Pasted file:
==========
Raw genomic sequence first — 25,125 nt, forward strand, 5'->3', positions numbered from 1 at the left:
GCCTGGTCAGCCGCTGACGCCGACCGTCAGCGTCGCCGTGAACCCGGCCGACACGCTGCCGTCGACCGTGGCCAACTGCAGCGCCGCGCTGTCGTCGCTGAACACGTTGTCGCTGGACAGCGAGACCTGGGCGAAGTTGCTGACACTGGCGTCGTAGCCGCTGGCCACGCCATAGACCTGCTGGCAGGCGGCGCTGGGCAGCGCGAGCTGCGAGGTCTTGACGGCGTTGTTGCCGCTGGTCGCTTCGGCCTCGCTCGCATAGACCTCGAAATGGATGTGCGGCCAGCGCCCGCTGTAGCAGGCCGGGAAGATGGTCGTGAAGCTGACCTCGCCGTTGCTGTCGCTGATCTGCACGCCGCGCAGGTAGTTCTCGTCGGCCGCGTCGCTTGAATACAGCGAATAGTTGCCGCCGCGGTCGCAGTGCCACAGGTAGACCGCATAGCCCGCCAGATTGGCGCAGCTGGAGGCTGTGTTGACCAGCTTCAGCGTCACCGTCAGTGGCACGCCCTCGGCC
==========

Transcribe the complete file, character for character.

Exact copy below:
Raw genomic sequence first — 25,125 nt, forward strand, 5'->3', positions numbered from 1 at the left:
GCCTGGTCAGCCGCTGACGCCGACCGTCAGCGTCGCCGTGAACCCGGCCGACACGCTGCCGTCGACCGTGGCCAACTGCAGCGCCGCGCTGTCGTCGCTGAACACGTTGTCGCTGGACAGCGAGACCTGGGCGAAGTTGCTGACACTGGCGTCGTAGCCGCTGGCCACGCCATAGACCTGCTGGCAGGCGGCGCTGGGCAGCGCGAGCTGCGAGGTCTTGACGGCGTTGTTGCCGCTGGTCGCTTCGGCCTCGCTCGCATAGACCTCGAAATGGATGTGCGGCCAGCGCCCGCTGTAGCAGGCCGGGAAGATGGTCGTGAAGCTGACCTCGCCGTTGCTGTCGCTGATCTGCACGCCGCGCAGGTAGTTCTCGTCGGCCGCGTCGCTTGAATACAGCGAATAGTTGCCGCCGCGGTCGCAGTGCCACAGGTAGACCGCATAGCCCGCCAGATTGGCGCAGCTGGAGGCTGTGTTGACCAGCTTCAGCGTCACCGTCAGTGGCACGCCCTCGGCC